In the backlash mothers, teenagers and even celebrities stepped up to the plate to speak against the brand, sparking movements like Fitch the Homeless as a way to retaliate against a label that only seemed to want to dress the beautiful, thin and popular teens of America. But now, they're making the tactical move from highly exclusionary practices to plus-sized clothing. "I'm elated to see that good does win out if you are willing to fight for it. Thank you to everyone who lent their voices and their stories to this movement," O'Keefe said. Only time will tell if these changes will make any difference in the public's perception of the clothing brand.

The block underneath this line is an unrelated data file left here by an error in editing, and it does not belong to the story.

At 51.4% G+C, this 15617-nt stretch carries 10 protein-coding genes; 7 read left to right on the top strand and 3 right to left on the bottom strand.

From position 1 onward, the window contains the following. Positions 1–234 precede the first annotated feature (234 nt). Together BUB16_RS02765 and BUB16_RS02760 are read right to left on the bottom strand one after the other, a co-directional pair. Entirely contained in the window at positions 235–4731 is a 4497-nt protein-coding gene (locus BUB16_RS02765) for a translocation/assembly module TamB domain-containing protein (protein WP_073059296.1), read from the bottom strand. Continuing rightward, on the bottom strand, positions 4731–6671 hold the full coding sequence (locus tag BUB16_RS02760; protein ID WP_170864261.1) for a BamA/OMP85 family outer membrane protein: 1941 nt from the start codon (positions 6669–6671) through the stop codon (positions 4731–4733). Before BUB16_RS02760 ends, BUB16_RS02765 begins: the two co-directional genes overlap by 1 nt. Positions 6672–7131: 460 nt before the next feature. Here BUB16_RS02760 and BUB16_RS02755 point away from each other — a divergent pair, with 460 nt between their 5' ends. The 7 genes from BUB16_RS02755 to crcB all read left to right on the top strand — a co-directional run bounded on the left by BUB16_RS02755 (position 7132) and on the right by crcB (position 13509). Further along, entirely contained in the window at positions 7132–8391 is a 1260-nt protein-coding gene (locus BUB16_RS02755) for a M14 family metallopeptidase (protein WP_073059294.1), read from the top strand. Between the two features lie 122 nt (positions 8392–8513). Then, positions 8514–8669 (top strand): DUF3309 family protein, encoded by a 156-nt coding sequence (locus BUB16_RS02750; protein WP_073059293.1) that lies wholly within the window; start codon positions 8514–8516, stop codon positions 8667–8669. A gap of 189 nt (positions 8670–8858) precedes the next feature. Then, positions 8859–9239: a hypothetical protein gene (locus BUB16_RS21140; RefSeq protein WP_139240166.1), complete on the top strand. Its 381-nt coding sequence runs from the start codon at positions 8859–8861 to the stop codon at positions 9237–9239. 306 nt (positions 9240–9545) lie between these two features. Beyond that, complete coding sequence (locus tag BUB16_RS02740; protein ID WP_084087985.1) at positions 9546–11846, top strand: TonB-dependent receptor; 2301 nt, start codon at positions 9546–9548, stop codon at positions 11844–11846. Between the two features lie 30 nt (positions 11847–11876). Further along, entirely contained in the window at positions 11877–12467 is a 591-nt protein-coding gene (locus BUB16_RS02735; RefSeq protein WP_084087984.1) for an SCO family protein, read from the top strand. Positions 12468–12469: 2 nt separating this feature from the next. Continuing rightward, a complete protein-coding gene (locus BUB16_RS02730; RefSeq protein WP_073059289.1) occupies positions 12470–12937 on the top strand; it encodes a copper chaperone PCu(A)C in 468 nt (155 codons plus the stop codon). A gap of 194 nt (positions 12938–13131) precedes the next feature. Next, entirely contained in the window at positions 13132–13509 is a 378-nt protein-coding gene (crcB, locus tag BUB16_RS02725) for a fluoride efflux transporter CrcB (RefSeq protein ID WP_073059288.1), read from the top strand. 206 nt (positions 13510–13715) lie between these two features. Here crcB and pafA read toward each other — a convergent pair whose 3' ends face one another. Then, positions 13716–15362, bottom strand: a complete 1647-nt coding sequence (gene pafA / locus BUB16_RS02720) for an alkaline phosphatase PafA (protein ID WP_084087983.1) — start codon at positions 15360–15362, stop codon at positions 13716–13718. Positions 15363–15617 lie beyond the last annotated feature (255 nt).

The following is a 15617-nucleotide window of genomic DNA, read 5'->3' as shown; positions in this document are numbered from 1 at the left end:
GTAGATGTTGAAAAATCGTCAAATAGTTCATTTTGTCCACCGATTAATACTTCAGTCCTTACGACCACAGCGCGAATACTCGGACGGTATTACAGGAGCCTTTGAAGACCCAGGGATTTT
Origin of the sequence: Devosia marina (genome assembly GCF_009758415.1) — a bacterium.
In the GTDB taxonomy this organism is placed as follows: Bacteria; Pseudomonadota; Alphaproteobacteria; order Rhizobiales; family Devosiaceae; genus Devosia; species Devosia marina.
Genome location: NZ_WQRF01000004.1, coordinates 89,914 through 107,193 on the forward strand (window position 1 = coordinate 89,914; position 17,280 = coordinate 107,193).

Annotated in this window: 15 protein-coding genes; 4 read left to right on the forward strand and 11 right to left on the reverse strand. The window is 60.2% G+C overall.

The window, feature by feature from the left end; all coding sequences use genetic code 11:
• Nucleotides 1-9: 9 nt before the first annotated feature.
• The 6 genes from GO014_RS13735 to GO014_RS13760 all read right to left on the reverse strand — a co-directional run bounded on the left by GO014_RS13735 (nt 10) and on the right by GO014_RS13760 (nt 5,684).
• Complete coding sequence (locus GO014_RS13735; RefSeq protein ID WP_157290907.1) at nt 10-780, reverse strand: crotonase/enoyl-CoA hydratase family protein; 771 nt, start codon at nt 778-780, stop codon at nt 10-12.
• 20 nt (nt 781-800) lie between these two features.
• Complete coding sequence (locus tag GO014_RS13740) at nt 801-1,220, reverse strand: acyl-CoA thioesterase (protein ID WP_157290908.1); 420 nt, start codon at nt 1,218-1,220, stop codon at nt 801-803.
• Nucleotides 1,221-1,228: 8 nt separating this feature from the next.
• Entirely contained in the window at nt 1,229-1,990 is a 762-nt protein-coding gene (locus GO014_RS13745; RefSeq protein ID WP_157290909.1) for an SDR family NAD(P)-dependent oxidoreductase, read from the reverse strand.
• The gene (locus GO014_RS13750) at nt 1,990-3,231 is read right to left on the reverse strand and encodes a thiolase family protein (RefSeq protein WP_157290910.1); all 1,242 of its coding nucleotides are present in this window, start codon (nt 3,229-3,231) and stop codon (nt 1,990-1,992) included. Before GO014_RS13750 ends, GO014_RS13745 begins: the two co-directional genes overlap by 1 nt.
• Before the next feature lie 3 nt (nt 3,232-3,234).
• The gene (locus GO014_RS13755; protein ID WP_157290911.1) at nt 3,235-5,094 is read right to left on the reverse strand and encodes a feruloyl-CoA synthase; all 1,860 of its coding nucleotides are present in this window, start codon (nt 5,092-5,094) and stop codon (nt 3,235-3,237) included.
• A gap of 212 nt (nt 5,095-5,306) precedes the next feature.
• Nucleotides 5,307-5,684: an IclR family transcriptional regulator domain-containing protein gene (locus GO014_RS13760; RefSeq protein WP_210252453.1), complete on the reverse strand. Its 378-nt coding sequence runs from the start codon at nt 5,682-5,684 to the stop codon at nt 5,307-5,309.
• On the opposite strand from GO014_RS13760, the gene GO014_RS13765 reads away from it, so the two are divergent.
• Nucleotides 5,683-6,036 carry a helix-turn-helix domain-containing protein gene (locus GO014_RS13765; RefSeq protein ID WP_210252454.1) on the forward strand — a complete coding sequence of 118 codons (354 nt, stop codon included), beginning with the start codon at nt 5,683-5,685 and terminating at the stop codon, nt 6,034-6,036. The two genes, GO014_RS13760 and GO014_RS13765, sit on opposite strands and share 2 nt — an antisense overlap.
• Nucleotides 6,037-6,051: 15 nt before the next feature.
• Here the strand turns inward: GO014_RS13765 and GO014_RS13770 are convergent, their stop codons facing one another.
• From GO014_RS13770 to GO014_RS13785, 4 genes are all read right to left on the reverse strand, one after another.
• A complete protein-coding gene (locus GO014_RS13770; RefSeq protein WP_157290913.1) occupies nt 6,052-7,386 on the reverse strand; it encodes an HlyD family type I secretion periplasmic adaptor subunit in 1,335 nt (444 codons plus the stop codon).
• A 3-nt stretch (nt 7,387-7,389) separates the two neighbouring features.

Should designers have to change their lines to fit everyone and does it make a difference when it's a luxury name or a teen-focused label?